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Villaraigosa asks council to cut health and pension benefits for new workers

As part of a broad pension reform plan, Los Angeles Mayor Antonio Villaraigosa unveiled a proposal Wednesday to cut costs in pensions and retiree healthcare costs for newly hired civilian city workers.

“Our current pension system doesn’t work,” Villaraigosa said at a news conference. “We’ve got to stop the bleeding.”

The mayor said his plan would save the city $255 million for every 1,000 new employees.

If the current system continues, the city estimates that costs for pensions and retiree healthcare could eat up as much as a third of the general fund budget in five years.

The plan comes 10 days after the mayor proposed savings in pensions for new police officers and firefighters. But the plan for uniformed personnel must go before the voters, probably in March, while the civilian pension overhaul needs only City Council approval.

Legal and political restrictions make it difficult to cut benefits for current workers -- about 30,000 civilian employees and 14,000 police and firefighters.

Consequently, the projected savings will largely be in the future for a city that has already shed thousands of employees, cut services and still faces a more than $300-million budget gap next year.

Neither of the proposals applies to employees of the giant Department of Water and Power, which has a separate retirement system.
Among the major changes sought by the mayor for civilian employees are increased retirement age eligibility, from 55 to 62; a reduction in maximum pension benefit from the current level of 100% of salary (after 46.3 years) to a proposed 75% (after 37.5 years); an increase in employee pension contributions from 7% to 9% of salaries; and a new, 2% contribution for retiree healthcare costs (employees currently pay nothing.)

Under the city's current plan, an employee with a $75,000 salary who retires at 55 with 30 years of service would receive a $48,600 pension. Under the mayor’s proposal, a new hire who retires at 55 with 30 years of service would receive $26,100 annually.

The proposal would also eliminate retiree healthcare coverage for a pensioner’s spouse or partner -- one of several proposed cuts that labor leaders are expected to fight.
Victor Gordo, counsel to a coalition of city unions, declined to comment on specifics of the mayor's proposal but said labor was willing to cooperate in maintaining the city’s solvency.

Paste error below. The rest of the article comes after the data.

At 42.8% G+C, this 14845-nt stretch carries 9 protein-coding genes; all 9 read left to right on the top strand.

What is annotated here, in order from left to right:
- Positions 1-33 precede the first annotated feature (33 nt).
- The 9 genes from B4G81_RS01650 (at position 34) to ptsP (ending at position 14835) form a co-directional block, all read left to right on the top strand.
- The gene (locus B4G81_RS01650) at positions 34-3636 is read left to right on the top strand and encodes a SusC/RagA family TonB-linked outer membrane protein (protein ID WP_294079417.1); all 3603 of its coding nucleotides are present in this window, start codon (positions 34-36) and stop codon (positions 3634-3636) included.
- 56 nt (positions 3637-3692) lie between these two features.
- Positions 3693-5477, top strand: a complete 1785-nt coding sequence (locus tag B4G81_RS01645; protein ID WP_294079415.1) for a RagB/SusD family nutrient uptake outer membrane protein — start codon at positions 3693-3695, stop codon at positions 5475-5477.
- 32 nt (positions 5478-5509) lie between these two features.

Villaraigosa called the proposals “reasonable and realistic” but said he would listen to alternatives that yielded comparable savings.

The mayor’s plan now goes before the council, where at least one other civilian pension reform proposal is already circulating.

-- Patrick J. McDonnell at Los Angeles City Hall

Comments () | Archives (47)

I wasn't aware the city had the funds to hire new workers. So is that a savings? The problem is the benefits that have been locked in. Certainly there must be something that can be done to cut those outrageous costs. Oh, but wait, aren't they union? I guess like the Mayor, any changes to them will never be done!

Cut government assistance to illegals period. But villaraigosa would not do that. He feels he need to protect his people.


The 3% at 50 formula for Police and Fire is the true budget-buster. That one needs to be rolled back first. I completely agree on capping pensions to 75% (heck, I'd go lower, and am a CalPers enrollee), but the exemption for public safety in these reforms needs to stop.

This is an outrage! Public sector employees are instrumental to the health and vibrancy of the economy.

Taxes need to be raised. People want the bet roads, schools, police and firefighters but don't want to pay for it. It's high time they recognized this.

This begs the question, what are we paying now for retirement benefits for city employees.

The estimated savings of $255,000 per new employee by making fairly modest changes is a big number.

Here's my guess from the numbers in this article we're paying about $1million per employee. It's just a back of the envelope rough guess, how about some hard numbers?

How does that compare to private sector benefits?

Why only new workers? Times are hard. Everybody has to make a sacrifice. People in the private sector are suffering the most. If you have a steady job with a guaranteed retirement benefit that is considerably better than average for your job description, then you should take it and be grateful.

It's nice that the mayor is thinking 30 years into the future, but what about right now? The current system is completely unsustainable, and headed for a massvie failure.